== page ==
BLOOMINGTON, Ind. – Four Indiana University faculty members have been awarded a total of $240,000 in National Endowment for the Humanities grants for projects that examine French history, the late-life history of American modernist figures and local histories of Indiana counties.
Their projects are among 253 projects funded by the endowment with grants, announced Dec. 12, that total $14.8 million. The NEH, created in 1965, is an independent federal agency and one of the largest funders of humanities programs in the United States.
IU faculty members and their projects are:
Hall Bjornstad, associate professor of French and director of Renaissance studies at IU Bloomington: $30,000 for “The Crowning Example: Louis XIV and the Crisis of Royal Exemplarity.”
Jennifer Guiliano, associate professor of history at IUPUI, and Rebecca Shrum, associate professor of history and assistant director of the Public History program at IUPUI: $150,000 for “Discover Indiana II.”
Scott Herring, the James H. Rudy Professor of English, associate chair of English and affiliate professor in gender studies at IU Bloomington: $60,000 for completion of a book-length study.
Bjornstad, a specialist in early modern France, will use an NEH fellowship to research and write a book examining French king Louis XIV and the breakdown of the traditional social hierarchy in 18th-century France, looking closely at the first cracks in the foundation of the ancient régime.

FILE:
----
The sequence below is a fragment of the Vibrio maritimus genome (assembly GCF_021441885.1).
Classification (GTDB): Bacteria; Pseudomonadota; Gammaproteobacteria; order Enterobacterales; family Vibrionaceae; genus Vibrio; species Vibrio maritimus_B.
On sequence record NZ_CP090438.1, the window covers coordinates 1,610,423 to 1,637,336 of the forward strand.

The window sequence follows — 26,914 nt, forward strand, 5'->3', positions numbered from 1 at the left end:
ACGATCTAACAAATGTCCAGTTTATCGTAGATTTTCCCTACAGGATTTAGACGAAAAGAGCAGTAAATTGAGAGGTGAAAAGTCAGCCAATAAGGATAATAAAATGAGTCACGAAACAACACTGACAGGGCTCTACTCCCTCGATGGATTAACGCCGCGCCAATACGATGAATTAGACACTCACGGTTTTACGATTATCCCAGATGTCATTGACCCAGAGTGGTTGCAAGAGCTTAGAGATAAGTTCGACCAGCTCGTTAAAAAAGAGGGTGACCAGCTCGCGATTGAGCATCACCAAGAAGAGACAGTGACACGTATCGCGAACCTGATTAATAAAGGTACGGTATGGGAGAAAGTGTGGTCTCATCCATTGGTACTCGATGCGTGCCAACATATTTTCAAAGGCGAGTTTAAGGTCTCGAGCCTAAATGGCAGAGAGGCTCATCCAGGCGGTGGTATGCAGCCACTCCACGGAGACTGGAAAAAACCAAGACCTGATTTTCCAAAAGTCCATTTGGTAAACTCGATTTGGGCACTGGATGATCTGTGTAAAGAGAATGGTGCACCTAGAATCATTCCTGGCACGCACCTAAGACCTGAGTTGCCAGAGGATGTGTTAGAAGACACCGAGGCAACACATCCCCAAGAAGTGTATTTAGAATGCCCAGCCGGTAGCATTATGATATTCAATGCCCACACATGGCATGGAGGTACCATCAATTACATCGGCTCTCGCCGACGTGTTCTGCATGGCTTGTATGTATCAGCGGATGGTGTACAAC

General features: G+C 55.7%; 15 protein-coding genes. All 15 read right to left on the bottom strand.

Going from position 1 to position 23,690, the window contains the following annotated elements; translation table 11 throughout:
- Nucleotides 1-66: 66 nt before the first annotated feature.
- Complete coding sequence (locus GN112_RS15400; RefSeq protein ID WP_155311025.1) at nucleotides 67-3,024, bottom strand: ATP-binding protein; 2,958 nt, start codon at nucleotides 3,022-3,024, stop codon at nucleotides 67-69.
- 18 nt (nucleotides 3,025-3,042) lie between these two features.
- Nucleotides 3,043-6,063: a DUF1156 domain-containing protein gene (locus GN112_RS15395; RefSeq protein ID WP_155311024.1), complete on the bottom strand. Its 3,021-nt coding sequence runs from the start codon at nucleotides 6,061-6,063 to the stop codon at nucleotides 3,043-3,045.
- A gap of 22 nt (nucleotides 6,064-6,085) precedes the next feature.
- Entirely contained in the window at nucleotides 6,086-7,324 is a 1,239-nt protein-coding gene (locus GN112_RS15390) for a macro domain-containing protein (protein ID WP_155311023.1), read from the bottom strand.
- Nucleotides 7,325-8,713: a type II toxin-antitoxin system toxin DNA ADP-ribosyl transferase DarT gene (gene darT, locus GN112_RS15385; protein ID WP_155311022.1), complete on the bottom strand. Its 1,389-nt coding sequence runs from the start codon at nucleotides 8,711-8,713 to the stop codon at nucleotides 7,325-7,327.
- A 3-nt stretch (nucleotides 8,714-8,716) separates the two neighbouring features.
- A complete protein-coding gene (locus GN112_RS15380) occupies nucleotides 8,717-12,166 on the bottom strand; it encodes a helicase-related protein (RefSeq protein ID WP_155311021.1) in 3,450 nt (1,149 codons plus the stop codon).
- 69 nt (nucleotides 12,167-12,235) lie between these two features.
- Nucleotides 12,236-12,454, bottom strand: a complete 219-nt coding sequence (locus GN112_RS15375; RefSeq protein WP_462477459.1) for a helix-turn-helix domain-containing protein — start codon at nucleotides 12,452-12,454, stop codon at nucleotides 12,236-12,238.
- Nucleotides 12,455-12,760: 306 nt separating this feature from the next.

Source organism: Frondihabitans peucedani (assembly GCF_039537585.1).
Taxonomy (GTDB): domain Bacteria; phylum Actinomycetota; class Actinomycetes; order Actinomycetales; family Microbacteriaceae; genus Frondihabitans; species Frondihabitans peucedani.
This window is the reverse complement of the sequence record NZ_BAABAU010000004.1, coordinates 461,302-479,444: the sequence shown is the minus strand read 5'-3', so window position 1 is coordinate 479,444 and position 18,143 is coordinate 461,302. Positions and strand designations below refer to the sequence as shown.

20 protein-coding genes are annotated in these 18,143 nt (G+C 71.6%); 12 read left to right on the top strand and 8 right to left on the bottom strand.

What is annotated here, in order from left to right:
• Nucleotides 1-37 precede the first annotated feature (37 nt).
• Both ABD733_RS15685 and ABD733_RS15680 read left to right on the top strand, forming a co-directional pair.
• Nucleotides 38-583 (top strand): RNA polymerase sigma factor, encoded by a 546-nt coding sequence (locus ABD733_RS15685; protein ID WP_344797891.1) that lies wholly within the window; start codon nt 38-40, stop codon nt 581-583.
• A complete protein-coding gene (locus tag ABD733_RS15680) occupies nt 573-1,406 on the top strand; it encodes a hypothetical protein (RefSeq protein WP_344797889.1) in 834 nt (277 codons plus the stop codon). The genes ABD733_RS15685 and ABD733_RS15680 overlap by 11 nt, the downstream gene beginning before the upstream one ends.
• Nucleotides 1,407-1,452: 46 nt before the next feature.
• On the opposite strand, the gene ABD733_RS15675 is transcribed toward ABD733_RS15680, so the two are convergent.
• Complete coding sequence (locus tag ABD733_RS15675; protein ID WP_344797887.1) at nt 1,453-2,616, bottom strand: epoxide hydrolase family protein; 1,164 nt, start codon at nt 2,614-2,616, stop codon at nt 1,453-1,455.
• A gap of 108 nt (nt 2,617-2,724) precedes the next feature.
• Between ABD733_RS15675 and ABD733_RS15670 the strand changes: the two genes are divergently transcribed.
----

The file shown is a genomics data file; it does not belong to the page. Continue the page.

With their funding, Guiliano, an expert in digital humanities, and public historian Shrum will develop new content for the Discover Indiana phone app and website, which is a project of the IUPUI Public History program as well as the Indiana Department of Natural Resources Division of Historic Preservation and Archaeology and the Indiana Historical Society.
The phone app and website serve up images, brief facts and virtual tours related to state history, such as the Indiana Avenue jazz scene and the background of the Sherman Minton bridge. Guiliano and Shrum will update and expand Discover Indiana in partnership with 28 cultural heritage institutions from around the state.
Herring also received an NEH Fellowship to support his work on American modernism. He is taking up the question of “What happens when the avant-garde get old?,” examining the late-life work of several prominent avant-garde figures such as Djuna Barnes and Tillie Olsen. Herring is author of two books about queer history as well as one about American hoarders.